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Bottle-fed babies exposed to disruptive chemical



The controversial chemical in the milk bottle is believed to adversely affect a baby's health

The controversial chemical in the milk bottle is believed to adversely affect a baby's health

(swissinfo.ch)

Babies fed using certain plastic bottles are exposed to higher quantities of the controversial chemical bisphenol A (BPA) than any other age group, a Swiss study has found.

BPA can mimic the body’s own hormones, and some scientists believe it can adversely affect a person’s health. But how much is required to achieve this effect is still being debated.

The researchers from Zurich’s Federal Institute of Technology say the estimated levels are well below the tolerable daily intake currently set by European authorities. But they also claim that not enough is known about the long-term effects of exposure to BPA.

Bisphenol A is found in polycarbonates, a type of clear plastic used to make products ranging from drinking bottles to compact discs, and which is also a component of the lining of food cans.

It’s been linked, although not definitively, to obesity, cancer, thyroid problems and genital aberrations, among other things.

“The findings are important in that BPA is thought to impact human development and is classified as an endocrine disrupting chemical, potentially putting developing infants at risk,” the authors of the study wrote.

Drawing on studies of how much of the chemical lurks in the bottles and comparing it with levels found in canned food, air, dust and other sources, the Swiss specialists said the main intake of BPA was through their food.

“We took the source data and then multiplied it by the intake of particular foods. For example for tinned tomatoes we took the concentration of BPA in the cans and multiplied it by the normal intake per person,” said lead author Natalie von Götz.

Higher intake

What they found was that babies under six months had the highest levels of BPA exposure, a result that was not a total surprise.

“It is often seen that chemicals are found at higher levels in infants and small children because they have a higher intake compared to their body weight but I would not have thought that the difference would be so high,” von Götz told swissinfo.ch.

But how alarming are these figures? The European Food Safety Authority’s (EFSA) recommended limit for BPA is 50 micrograms per kilogram of body weight per day, the same as that set by the United States Environmental Protection Agency.

The estimated daily exposure of infants calculated by the Zurich researchers was only 0.8 micrograms per day. But von Götz argues that the limit may have been set too high.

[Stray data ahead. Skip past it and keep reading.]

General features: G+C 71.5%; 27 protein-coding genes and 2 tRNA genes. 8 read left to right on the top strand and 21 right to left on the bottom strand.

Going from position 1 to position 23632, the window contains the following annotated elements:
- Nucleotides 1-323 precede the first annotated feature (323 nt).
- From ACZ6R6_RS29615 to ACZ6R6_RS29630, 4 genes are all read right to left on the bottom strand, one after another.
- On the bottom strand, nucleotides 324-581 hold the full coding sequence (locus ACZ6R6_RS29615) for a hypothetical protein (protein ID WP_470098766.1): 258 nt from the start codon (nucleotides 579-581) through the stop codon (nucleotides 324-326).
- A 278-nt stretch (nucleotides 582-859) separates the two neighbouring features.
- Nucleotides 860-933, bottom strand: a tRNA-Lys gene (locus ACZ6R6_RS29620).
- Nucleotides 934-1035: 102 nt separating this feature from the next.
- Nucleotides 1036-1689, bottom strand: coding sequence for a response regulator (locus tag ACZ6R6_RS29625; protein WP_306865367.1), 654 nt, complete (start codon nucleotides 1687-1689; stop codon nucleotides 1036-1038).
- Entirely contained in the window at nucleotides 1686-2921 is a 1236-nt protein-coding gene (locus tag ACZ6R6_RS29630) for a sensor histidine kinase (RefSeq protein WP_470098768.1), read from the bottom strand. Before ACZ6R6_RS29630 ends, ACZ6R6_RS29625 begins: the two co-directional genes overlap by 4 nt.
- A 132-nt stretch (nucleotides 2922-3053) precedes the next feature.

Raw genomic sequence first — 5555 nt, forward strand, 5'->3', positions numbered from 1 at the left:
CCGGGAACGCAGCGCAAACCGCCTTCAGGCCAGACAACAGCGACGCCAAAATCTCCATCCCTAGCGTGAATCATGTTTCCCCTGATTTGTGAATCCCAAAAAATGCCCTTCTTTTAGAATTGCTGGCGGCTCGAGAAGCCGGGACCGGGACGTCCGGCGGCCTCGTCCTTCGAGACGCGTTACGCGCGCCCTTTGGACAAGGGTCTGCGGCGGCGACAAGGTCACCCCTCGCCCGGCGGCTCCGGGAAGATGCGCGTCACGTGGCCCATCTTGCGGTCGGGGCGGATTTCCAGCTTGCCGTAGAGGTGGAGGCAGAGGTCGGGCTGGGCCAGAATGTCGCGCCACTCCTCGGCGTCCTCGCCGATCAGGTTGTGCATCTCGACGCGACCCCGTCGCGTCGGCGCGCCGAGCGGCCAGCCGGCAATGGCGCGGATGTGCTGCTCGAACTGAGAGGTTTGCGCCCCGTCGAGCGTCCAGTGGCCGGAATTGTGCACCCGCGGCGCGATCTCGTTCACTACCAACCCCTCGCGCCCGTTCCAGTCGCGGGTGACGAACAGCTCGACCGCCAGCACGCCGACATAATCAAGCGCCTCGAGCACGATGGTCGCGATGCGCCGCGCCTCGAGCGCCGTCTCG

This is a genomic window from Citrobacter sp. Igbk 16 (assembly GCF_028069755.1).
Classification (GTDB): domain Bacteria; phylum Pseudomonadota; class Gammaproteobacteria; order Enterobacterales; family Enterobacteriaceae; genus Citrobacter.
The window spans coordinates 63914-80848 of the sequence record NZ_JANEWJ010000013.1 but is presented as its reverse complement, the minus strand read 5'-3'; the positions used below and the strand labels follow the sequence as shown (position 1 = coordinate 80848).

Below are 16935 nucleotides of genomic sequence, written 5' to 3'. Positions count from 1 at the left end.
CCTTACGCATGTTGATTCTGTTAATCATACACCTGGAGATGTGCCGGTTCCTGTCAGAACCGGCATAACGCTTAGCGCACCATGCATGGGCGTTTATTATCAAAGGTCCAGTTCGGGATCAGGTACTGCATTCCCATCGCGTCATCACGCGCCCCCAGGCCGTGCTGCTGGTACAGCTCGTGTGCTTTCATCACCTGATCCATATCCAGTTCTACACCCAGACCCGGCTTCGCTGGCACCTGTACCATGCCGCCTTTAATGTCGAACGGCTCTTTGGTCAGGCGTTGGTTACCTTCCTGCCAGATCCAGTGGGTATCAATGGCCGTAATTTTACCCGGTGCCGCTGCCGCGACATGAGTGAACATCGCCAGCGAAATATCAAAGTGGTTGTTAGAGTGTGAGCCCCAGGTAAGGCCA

“Many different toxicological studies were assessed when the limit was derived but the hormonal studies are very difficult to interpret and for this and other reasons they were not taken into account [by the EFSA],” she added.

No proof

The Swiss authorities have followed the lead of the European specialists, sticking with the 50 microgram limit.

“We are sticking with our position that the EFSA estimation is correct,” said Otmar Zoller of the Federal Health Office. “There is no proof so far of long-term effects on children.”

Canada has adopted a much more cautious approach and has sought to restrict imports of plastic polycarbonate bottles for babies after the country’s health agency classified BPA as toxic to human health and the environment in 2008. Switzerland does not plan to follow suit though.

“It would be an abuse of the principle of precaution,” Zoller told swissinfo.ch. “It would make no sense since we don’t have the data to back up such a decision.”

However, the health office has advised consumers who wish to reduce their children’s intake of BPA can switch to glass bottles.

Discrepancies

A large number of publications on the toxicity and the effects on hormones of BPA in animals have been published.

According to the World Health Organization (WHO) “there have been considerable discrepancies in outcomes among these studies, both with respect to the nature of the effects observed and, where reported, the levels at which they occur”.

This has led to controversy about the safety of BPA among scientists.

In an effort to address the problem the WHO, along with the United Nations Food and Agriculture Organization (FAO) will hold an expert meeting to review toxicological and health aspects of BPA in Canada later this year.

But even if the review led to a global ban, the problem would not go away at a single stroke warns Zoller.

“It would probably take 20 years to get it off the market, and even longer for it to disappear from the environment,” he said.

Clare O’Dea, swissinfo.ch

Bottle tips

BPA-free brands of plastic baby bottles are available.

Otherwise do not use the same water that was used to sterilise the bottles to mix with formula.

Also wait for boiled water to cool before using it to mix formula.

Source: Swiss Federal Health Office

end of infobox

Bisphenol A

This chemical is a monomer (the smallest part of a polymer) used in the plastics industry for the production of polycarbonate plastics. It is often found in packaging material.

BPA is the central building block for polycarbonate plastics and epoxy resins.

It is found in countless everyday objects such as medical implements, baby bottles and food packaging, as well as in the lining of water pipes.

Some three million tonnes are produced worldwide every year.

Apart from ingesting the chemical through food, BPA is also transmitted to the body through air, water and even some dental materials.

end of infobox


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